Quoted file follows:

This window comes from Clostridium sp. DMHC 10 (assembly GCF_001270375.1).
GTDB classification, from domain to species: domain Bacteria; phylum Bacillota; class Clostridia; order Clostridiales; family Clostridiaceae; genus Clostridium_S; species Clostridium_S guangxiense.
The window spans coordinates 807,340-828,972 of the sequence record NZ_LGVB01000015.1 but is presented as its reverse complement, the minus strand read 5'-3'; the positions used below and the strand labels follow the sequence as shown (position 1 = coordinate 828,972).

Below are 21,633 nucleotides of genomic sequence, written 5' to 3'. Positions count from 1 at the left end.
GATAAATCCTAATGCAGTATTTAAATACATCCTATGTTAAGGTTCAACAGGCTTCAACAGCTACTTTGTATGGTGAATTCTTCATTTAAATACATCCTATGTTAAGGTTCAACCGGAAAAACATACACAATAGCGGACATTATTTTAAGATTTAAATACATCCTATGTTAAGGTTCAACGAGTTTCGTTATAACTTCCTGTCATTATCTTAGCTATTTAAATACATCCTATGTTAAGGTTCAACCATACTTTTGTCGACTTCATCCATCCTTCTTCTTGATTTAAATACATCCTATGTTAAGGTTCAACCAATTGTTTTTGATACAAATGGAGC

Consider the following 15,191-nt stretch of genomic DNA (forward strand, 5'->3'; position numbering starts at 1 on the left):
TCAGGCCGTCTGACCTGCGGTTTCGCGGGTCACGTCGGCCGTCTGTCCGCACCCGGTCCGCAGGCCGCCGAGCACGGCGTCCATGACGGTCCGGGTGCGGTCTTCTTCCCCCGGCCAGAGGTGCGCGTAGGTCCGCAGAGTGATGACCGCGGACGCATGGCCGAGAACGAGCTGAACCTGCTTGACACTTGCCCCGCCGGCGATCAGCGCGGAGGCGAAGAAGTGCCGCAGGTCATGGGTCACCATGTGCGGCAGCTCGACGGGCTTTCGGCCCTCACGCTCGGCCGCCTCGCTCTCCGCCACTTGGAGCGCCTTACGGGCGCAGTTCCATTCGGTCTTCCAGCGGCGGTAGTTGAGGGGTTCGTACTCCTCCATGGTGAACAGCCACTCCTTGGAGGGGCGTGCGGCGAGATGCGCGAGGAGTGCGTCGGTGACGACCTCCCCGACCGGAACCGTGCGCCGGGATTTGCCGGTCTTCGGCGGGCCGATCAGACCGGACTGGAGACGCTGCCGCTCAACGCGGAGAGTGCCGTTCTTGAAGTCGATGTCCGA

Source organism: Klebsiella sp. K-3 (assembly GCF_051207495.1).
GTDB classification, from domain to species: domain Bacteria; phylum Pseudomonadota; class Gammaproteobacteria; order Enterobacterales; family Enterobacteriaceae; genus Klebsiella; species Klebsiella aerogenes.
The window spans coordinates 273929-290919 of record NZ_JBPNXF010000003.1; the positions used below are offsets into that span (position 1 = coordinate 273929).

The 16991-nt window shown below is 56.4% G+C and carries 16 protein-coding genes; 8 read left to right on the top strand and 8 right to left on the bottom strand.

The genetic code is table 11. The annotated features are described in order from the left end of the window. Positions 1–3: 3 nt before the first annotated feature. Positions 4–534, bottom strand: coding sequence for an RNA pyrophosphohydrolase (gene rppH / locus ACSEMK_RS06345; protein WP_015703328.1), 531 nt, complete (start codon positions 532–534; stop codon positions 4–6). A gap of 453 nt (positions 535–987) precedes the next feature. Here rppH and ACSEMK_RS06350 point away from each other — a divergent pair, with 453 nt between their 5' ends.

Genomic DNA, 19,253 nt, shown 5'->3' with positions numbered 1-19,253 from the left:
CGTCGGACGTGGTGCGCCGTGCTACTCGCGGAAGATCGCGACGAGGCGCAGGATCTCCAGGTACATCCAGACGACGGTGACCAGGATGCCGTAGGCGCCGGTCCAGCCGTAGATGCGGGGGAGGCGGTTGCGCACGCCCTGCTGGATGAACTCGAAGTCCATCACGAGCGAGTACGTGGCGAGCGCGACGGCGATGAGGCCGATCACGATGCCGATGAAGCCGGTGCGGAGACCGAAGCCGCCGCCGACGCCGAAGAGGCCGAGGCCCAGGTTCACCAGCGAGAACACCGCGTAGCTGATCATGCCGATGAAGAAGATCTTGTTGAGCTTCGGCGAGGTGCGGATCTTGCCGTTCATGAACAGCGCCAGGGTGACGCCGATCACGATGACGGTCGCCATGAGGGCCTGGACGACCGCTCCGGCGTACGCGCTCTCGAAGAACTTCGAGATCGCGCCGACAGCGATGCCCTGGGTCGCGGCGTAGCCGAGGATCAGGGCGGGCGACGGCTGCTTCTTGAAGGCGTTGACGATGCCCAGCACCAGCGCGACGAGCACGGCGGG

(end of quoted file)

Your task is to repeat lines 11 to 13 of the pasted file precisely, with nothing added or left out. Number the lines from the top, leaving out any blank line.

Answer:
The 16991-nt window shown below is 56.4% G+C and carries 16 protein-coding genes; 8 read left to right on the top strand and 8 right to left on the bottom strand.

The genetic code is table 11. The annotated features are described in order from the left end of the window. Positions 1–3: 3 nt before the first annotated feature. Positions 4–534, bottom strand: coding sequence for an RNA pyrophosphohydrolase (gene rppH / locus ACSEMK_RS06345; protein WP_015703328.1), 531 nt, complete (start codon positions 532–534; stop codon positions 4–6). A gap of 453 nt (positions 535–987) precedes the next feature. Here rppH and ACSEMK_RS06350 point away from each other — a divergent pair, with 453 nt between their 5' ends.

Genomic DNA, 19,253 nt, shown 5'->3' with positions numbered 1-19,253 from the left: